Fann: Jalen Carter’s red flags make Seahawks trade down in draft more likely
Mar 21, 2023, 3:00 PM | Updated: Apr 6, 2023, 2:24 pm
(Photo by Jane Gershovich/Getty Images)
The ambiguity surrounding standout Georgia defensive lineman Jalen Carter has potentially thrown a wrench into the Seahawks’ plans with the No. 5 overall pick.
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Yes, Carter will avoid jail time after being booked earlier this year on misdemeanor charges of reckless driving and racing. But Carter still showed up to his Pro Day well overweight to the point where he struggled to get through his positional drills.
Maybe this month will serve as a wake-up call for Carter and he’ll enjoy an incident-free NFL career. However, the Seahawks will have to think long and hard before making that gamble and investing in him with the most lucrative draft pick of the John Schneider-Pete Carroll era. They can’t afford to select Carter at No. 5 if there is any sliver of doubt in their minds that the uber-talented defensive lineman would make them look silly in hindsight.
So if we assume for a second that Carter is off Seattle’s draft board, then trading back from No. 5 becomes a much more realistic outcome.
Brock Huard made that point during Monday’s episode of Brock and Salk on Seattle Sports.
“I would love to see them actually trade down,” Huard began. “I would love—”
“That’s such a weak answer,” interrupted his co-host Mike Salk. “Trade down?”
The two went back and forth as to why they’re on opposite sides of the discussion, with Huard adding that he wouldn’t trade below the 10th pick as he sees 10 elite players in this draft.
I side with Huard on this one for a couple reasons beyond what I mentioned above about Carter.
For starters, the best part about being in the top five of the draft is the accessibility to blue chip players, primarily quarterbacks. There are four this year that are expected to go inside the top 10: Alabama’s Bryce Young, Ohio State’s C.J. Stroud, Kentucky’s Will Levis and Florida’s Anthony Richardson.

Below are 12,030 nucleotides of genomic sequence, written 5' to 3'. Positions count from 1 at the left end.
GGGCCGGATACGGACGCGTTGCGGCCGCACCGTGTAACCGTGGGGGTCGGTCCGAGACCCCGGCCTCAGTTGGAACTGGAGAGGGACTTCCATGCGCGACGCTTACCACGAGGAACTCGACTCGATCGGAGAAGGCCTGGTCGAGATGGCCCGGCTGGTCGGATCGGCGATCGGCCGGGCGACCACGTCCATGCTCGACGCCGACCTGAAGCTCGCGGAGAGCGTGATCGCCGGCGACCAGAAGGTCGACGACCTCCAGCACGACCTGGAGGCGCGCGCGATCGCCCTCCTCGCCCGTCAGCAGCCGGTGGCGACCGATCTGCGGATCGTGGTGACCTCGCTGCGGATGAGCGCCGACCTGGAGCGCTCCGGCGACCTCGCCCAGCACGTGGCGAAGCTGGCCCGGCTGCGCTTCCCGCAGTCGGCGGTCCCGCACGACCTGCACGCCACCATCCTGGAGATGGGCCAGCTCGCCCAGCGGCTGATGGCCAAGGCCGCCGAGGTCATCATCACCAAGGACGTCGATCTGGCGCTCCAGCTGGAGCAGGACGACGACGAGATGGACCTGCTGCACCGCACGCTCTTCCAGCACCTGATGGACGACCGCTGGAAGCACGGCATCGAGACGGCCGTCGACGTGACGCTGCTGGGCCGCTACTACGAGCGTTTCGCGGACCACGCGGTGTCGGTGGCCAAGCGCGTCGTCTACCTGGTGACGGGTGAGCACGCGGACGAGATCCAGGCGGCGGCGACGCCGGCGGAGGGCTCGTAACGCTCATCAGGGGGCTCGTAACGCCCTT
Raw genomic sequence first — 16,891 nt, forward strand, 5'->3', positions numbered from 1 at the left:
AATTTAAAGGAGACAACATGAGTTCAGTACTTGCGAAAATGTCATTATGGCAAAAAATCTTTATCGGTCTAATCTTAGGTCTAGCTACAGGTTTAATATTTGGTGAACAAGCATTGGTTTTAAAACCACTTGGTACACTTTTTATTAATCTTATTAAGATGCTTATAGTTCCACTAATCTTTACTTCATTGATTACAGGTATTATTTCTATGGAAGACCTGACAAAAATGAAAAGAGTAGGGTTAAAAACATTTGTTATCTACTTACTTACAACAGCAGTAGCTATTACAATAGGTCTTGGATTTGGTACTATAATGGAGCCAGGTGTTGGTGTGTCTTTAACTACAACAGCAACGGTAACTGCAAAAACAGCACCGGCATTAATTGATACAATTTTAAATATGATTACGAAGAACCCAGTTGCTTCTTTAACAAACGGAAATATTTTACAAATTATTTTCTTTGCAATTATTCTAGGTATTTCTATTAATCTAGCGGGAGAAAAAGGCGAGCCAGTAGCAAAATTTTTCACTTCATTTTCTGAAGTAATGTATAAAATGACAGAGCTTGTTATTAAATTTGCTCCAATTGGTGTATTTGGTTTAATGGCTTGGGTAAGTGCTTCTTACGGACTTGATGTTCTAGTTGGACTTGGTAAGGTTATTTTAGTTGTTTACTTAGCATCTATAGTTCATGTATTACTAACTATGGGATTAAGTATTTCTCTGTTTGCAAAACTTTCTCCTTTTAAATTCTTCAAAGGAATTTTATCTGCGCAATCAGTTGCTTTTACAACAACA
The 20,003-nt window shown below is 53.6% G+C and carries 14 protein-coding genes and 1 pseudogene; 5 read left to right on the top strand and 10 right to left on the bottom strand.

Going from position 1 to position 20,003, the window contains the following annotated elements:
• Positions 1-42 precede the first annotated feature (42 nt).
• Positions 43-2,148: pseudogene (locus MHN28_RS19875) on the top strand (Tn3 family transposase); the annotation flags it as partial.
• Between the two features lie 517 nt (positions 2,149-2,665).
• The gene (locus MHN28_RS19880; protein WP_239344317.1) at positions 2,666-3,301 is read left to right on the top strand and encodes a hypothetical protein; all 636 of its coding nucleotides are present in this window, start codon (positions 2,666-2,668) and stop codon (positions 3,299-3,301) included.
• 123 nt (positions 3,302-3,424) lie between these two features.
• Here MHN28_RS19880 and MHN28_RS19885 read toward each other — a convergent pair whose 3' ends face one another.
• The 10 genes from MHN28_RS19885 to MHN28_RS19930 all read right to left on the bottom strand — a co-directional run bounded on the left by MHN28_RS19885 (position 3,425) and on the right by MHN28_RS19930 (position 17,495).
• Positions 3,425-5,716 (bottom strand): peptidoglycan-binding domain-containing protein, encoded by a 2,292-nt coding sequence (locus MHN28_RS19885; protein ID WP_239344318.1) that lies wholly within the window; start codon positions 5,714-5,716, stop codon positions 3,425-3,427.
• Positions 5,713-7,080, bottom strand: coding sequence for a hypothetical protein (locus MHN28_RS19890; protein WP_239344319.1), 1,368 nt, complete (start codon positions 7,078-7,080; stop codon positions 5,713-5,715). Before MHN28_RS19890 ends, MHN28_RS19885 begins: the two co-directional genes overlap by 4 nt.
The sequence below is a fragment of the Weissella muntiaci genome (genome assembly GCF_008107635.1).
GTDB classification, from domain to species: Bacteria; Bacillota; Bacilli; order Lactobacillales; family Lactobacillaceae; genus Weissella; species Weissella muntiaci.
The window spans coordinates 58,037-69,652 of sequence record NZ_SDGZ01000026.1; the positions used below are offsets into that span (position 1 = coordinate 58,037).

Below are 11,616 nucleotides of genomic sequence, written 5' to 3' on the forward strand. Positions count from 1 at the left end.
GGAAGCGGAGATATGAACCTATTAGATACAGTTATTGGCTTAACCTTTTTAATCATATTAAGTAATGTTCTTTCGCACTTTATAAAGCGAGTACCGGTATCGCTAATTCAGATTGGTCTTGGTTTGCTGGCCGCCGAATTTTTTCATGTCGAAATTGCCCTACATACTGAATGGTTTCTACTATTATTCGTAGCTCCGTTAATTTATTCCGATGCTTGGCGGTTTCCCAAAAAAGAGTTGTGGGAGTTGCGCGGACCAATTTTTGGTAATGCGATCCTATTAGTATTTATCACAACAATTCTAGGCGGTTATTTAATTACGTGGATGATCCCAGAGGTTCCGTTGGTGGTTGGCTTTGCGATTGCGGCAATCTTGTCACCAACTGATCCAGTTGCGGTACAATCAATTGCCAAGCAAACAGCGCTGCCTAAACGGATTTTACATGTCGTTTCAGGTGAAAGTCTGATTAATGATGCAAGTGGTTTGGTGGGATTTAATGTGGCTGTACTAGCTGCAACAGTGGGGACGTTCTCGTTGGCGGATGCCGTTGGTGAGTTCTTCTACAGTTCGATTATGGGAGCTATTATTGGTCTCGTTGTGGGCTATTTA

If Seattle isn’t planning on taking one of the QBs, which is another assumption in this hypothetical, then capitalizing on another team’s desire for one makes a ton of sense. There’s also a chance that a different team would be willing to move up and take a chance on Carter.
Moving down in order to acquire an additional premium pick makes sense given the Seahawks still have a number of holes on the roster. Seattle remains without a single multi-year commitment on the interior of its offensive line with Damien Lewis, Evan Brown and Phil Haynes all free agents in 2024. The same can be said for linebacker with Devin Bush, an addition in free agency last week, given just a one-year deal.
The Seahawks are overhauling their entire defensive line after parting ways with Al Woods, L.J. Collier, Poona Ford and Shelby Harris. One of those names could end up returning at a reduced cost, but Seattle drafting a defensive lineman in addition to the signings of Dre’Mont Jones and Jarran Reed feels like a certainty. The Seahawks would also be wise to tap into a deep cornerback class in order to find a long-term starter opposite Tariq Woolen.
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Being able to fill those voids with Day 1 and Day 2 picks rather than hoping to find late-round gems would be ideal.
There are two factors that would prohibit a trade down at No. 5 in this scenario. The first would be Will Anderson still being on the board. That’s highly unlikely given the Alabama pass rusher is nearly the consensus choice for safest non-QB pick in this draft class. He won’t get past the Cardinals at No. 3.
The other is whether or not Seattle is comfortable taking Texas Tech pass rusher Tyree Wilson at No. 5. Wilson has a monster 6-foot-6 frame and condor-sized 7-foot-2 wingspan. NFL Network’s Daniel Jeremiah has Wilson ranked fourth overall on his big board, which supports Seattle taking him at No. 5.
“Overall, Wilson is still improving, but he has all of the tools to develop into a Pro Bowl edge rusher,” Jeremiah wrote.
The good news, as Huard pointed out Monday, is the Seahawks have done enough in free agency to give themselves the flexibility to pursue a number of options at the top of this year’s draft.
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